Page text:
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Old Dec 11, 2009, 8:14 AM   #11
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Torgny: Three things you can try –

1. Point your camera directly at the rocks. Press the release button halfway, then recompose and shoot. It will give you the correct exposure for the rocks, (but will probably overexpose the sky).

2. If your camera has adjustable contrast or DR, go into the menus and reduce contrast or increase DR.

3. In Photoshop, go to Image > Adjustments > Shadows/Highlights, and move the Shadow slider to the right to lighten shadows and improve detail.

Or, if you are proficient in PS, select the sky, invert the selection so that the foreground is selected, and use an adjustment layer to increase the brightness and contrast of the foreground.
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Old Dec 11, 2009, 7:12 PM   #12
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Torgny: Three things you can try –

1. Point your camera directly at the rocks. Press the release button halfway, then recompose and shoot. It will give you the correct exposure for the rocks, (but will probably overexpose the sky).

2. If your camera has adjustable contrast or DR, go into the menus and reduce contrast or increase DR.

3. In Photoshop, go to Image > Adjustments > Shadows/Highlights, and move the Shadow slider to the right to lighten shadows and improve detail.

Or, if you are proficient in PS, select the sky, invert the selection so that the foreground is selected, and use an adjustment layer to increase the brightness and contrast of the foreground.

neilcrichton,

Thanks for your readiness (you say?). 1, 2, 3 are in use every day. I'll try layers in PSCS4. Costs a lot of money. Must learn how to use it.

Perhaps i can contact you if I have questions on use of layers in this context

You know, these pictures would show very little colour in the shadow areas even if the shadows were properly exposed since there was very little light.

The darker, the less colour visible even for the eyes. What about colours then?

Well, thank you very much. I'll work on this

Torgny

Btw I checked my cameras and one of them had +1 in contrast. Don't really know how much that does.

Last edited by Torgny; Dec 11, 2009 at 7:23 PM.
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Old Dec 12, 2009, 8:12 AM   #13
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Had some fun with your first shot (hope you don't mind). Used shadows/highlights - highlights about 15%, shadows about 20%. Did a curves adjustment to increase brightness and contrast slightly. Colour balance was tricky. Looked excessively blue/cyan to me, so I reduced blue across the board, and green in the highlights and midtones. Still looked a bit blue in the rocks until I realized that the lichens on the rocks are probably blue in colour. Finally, added a very small amount of sharpening. Any more than a little made it look oversharpened.

Your camera seems to control noise well at 1600 ISO.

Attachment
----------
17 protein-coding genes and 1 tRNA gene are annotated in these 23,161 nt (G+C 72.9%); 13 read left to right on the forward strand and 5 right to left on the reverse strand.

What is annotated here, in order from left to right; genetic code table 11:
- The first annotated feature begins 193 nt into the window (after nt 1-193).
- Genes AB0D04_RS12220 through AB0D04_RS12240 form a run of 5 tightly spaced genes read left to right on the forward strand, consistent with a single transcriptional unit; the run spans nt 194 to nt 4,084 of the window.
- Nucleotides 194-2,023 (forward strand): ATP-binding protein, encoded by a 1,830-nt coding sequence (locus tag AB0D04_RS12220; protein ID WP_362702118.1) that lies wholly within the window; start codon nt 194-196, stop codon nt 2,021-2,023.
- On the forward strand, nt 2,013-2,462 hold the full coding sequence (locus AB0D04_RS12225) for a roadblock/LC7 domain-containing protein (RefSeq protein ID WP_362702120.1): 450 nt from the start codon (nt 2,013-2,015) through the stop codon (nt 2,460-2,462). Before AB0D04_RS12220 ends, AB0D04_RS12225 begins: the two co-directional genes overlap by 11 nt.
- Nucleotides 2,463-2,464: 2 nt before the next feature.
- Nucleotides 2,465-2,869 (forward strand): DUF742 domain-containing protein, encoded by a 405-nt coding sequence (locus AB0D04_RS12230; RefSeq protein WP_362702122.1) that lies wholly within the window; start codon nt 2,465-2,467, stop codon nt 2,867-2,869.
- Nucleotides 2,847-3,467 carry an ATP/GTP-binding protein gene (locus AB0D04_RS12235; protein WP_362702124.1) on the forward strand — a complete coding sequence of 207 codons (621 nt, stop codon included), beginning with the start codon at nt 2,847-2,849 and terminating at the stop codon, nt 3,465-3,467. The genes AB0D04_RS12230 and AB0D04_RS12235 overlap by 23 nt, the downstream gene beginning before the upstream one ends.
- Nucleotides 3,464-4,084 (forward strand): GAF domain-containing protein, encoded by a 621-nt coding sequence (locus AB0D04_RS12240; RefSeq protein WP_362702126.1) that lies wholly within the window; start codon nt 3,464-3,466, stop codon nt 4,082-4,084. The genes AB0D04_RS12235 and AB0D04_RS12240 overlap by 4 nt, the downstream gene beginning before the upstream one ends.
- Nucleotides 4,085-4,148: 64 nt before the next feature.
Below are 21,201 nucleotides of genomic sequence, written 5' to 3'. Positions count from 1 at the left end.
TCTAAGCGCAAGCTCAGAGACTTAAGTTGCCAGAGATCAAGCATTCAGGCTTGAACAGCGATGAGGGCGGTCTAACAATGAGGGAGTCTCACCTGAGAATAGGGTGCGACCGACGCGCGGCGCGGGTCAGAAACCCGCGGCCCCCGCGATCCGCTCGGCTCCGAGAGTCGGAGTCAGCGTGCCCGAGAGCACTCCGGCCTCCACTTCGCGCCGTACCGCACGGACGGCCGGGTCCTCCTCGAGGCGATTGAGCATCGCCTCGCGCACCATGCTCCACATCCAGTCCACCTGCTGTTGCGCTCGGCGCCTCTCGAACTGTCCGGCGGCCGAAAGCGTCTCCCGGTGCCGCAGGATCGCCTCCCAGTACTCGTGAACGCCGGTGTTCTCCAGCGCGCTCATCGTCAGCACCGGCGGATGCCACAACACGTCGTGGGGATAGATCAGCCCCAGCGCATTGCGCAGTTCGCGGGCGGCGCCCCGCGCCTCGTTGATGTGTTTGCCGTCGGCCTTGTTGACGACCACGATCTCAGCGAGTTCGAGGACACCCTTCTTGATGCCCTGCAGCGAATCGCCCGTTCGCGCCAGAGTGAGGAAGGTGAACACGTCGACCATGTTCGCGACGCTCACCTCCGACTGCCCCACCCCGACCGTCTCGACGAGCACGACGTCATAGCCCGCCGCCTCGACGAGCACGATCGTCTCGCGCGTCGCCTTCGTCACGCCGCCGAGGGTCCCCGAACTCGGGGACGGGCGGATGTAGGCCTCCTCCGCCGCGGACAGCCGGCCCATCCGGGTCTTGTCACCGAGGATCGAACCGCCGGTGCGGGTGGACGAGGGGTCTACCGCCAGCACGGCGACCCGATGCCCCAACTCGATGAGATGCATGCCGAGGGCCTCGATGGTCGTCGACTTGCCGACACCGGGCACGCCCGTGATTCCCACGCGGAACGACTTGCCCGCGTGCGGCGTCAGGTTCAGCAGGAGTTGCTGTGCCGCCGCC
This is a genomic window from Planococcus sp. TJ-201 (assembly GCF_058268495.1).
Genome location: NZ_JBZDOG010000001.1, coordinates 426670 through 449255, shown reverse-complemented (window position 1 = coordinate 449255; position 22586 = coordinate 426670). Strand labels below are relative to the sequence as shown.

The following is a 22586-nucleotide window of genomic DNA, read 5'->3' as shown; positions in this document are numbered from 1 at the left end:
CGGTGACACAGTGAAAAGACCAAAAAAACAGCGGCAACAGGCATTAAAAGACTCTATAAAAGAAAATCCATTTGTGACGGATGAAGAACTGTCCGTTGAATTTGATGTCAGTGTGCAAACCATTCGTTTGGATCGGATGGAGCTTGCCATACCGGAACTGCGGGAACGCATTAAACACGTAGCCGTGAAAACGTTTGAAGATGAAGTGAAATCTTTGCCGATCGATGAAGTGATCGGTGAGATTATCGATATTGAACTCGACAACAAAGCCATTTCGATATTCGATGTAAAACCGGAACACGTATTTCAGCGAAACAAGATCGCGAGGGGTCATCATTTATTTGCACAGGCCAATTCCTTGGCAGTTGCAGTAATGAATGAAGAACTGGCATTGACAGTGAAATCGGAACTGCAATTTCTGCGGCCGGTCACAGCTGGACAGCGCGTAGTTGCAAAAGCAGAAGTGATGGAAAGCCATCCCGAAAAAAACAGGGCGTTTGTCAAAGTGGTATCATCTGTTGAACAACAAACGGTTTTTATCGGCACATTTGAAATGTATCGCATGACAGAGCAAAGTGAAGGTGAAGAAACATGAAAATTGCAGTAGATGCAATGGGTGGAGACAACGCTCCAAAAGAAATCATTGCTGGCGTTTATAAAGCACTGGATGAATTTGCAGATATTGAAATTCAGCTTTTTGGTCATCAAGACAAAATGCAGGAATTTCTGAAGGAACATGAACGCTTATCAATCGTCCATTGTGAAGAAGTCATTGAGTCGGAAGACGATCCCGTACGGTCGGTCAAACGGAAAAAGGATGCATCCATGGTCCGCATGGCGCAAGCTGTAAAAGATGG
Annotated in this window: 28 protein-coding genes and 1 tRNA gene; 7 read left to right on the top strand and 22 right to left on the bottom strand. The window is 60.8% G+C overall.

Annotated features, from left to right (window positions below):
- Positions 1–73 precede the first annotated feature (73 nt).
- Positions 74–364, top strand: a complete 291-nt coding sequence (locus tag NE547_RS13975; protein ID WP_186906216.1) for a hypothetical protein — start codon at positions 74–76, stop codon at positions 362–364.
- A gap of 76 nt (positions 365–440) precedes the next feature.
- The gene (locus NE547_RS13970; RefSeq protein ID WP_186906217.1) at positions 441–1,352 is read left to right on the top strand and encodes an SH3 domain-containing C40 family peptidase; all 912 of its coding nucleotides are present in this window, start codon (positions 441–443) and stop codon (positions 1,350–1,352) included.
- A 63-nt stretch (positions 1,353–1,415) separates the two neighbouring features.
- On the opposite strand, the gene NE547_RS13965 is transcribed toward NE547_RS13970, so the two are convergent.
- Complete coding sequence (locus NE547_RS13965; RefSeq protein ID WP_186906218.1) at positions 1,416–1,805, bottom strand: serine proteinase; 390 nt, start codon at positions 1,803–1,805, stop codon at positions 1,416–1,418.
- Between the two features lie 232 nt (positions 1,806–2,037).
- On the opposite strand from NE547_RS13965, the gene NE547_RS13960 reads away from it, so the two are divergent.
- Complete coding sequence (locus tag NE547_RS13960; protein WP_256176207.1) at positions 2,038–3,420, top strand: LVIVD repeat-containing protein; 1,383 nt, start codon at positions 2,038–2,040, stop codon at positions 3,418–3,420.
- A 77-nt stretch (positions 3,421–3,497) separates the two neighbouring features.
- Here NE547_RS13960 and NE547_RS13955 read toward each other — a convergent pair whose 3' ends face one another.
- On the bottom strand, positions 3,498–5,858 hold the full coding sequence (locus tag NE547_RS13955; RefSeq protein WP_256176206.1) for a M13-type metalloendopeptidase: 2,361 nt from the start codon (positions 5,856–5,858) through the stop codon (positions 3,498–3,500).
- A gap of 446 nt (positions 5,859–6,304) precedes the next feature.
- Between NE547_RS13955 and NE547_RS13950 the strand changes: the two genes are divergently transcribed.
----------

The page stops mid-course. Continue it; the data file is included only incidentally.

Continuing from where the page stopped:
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Old Dec 12, 2009, 11:31 AM   #14
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Torgny there is a very good program called Dynamic Photo HDR where you can make pseudo HDR picture out of only one picture. I use option when I make HDR pictures of boats on the water, as they always move in different directions and therefor it is "impossible" to do a full HDR with 3 or more pictures. It's actually makes pretty good pseudo HDR's.
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Old Dec 12, 2009, 2:22 PM   #15
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Had some fun with your first shot (hope you don't mind). Used shadows/highlights - highlights about 15%, shadows about 20%. Did a curves adjustment to increase brightness and contrast slightly. Colour balance was tricky. Looked excessively blue/cyan to me, so I reduced blue across the board, and green in the highlights and midtones. Still looked a bit blue in the rocks until I realized that the lichens on the rocks are probably blue in colour. Finally, added a very small amount of sharpening. Any more than a little made it look oversharpened.

Your camera seems to control noise well at 1600 ISO.

Neil,

Yes, sky colour can be tricky. Thank you very much, you handled this picture file with care. Generally it's too bright though.

I think the "photographic truth" for the picture as a whole is somewhere in between the first picture and your tweak

Wish you a nice weekend

Torgny
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Old Dec 12, 2009, 2:27 PM   #16
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Torgny there is a very good program called Dynamic Photo HDR where you can make pseudo HDR picture out of only one picture. I use option when I make HDR pictures of boats on the water, as they always move in different directions and therefor it is "impossible" to do a full HDR with 3 or more pictures. It's actually makes pretty good pseudo HDR's.

Alasdair,

Thank you very much for the tip. I'll try it out as soon as I get access to the program

Hilsen

Torgny
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